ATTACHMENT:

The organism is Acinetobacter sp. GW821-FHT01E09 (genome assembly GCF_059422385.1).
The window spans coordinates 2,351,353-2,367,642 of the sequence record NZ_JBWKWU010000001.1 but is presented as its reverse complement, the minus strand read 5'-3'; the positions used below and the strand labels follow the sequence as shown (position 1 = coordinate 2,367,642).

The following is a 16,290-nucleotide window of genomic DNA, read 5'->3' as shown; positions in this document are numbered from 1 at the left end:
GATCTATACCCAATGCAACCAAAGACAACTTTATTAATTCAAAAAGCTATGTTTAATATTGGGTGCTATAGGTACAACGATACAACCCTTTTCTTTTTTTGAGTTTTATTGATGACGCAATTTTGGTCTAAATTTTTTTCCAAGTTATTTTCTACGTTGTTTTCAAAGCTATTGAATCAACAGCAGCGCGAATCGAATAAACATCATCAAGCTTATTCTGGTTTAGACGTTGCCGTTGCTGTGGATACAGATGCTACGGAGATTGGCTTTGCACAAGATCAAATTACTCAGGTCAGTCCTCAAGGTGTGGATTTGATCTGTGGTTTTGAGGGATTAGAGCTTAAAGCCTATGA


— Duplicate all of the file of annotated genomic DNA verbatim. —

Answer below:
The organism is Acinetobacter sp. GW821-FHT01E09 (genome assembly GCF_059422385.1).
The window spans coordinates 2,351,353-2,367,642 of the sequence record NZ_JBWKWU010000001.1 but is presented as its reverse complement, the minus strand read 5'-3'; the positions used below and the strand labels follow the sequence as shown (position 1 = coordinate 2,367,642).

The following is a 16,290-nucleotide window of genomic DNA, read 5'->3' as shown; positions in this document are numbered from 1 at the left end:
GATCTATACCCAATGCAACCAAAGACAACTTTATTAATTCAAAAAGCTATGTTTAATATTGGGTGCTATAGGTACAACGATACAACCCTTTTCTTTTTTTGAGTTTTATTGATGACGCAATTTTGGTCTAAATTTTTTTCCAAGTTATTTTCTACGTTGTTTTCAAAGCTATTGAATCAACAGCAGCGCGAATCGAATAAACATCATCAAGCTTATTCTGGTTTAGACGTTGCCGTTGCTGTGGATACAGATGCTACGGAGATTGGCTTTGCACAAGATCAAATTACTCAGGTCAGTCCTCAAGGTGTGGATTTGATCTGTGGTTTTGAGGGATTAGAGCTTAAAGCCTATGA